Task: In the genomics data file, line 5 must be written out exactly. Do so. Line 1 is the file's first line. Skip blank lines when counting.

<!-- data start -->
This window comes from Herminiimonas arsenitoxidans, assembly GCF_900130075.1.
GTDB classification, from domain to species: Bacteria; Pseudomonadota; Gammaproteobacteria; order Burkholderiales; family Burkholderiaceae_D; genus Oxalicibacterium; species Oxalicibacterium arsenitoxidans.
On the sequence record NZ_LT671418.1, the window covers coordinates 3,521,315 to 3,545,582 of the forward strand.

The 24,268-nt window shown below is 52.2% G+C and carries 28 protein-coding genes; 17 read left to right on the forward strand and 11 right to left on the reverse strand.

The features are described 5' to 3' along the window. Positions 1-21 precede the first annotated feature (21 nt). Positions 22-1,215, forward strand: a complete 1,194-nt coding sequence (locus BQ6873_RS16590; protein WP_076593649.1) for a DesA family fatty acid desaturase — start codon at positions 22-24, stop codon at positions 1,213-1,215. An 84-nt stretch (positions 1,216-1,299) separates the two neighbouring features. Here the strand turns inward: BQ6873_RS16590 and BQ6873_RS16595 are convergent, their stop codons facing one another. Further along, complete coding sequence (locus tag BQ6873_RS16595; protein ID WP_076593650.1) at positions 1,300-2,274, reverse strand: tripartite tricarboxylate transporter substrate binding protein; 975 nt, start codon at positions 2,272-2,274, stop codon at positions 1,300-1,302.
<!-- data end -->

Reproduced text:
The features are described 5' to 3' along the window. Positions 1-21 precede the first annotated feature (21 nt). Positions 22-1,215, forward strand: a complete 1,194-nt coding sequence (locus BQ6873_RS16590; protein WP_076593649.1) for a DesA family fatty acid desaturase — start codon at positions 22-24, stop codon at positions 1,213-1,215. An 84-nt stretch (positions 1,216-1,299) separates the two neighbouring features. Here the strand turns inward: BQ6873_RS16590 and BQ6873_RS16595 are convergent, their stop codons facing one another. Further along, complete coding sequence (locus tag BQ6873_RS16595; protein ID WP_076593650.1) at positions 1,300-2,274, reverse strand: tripartite tricarboxylate transporter substrate binding protein; 975 nt, start codon at positions 2,272-2,274, stop codon at positions 1,300-1,302.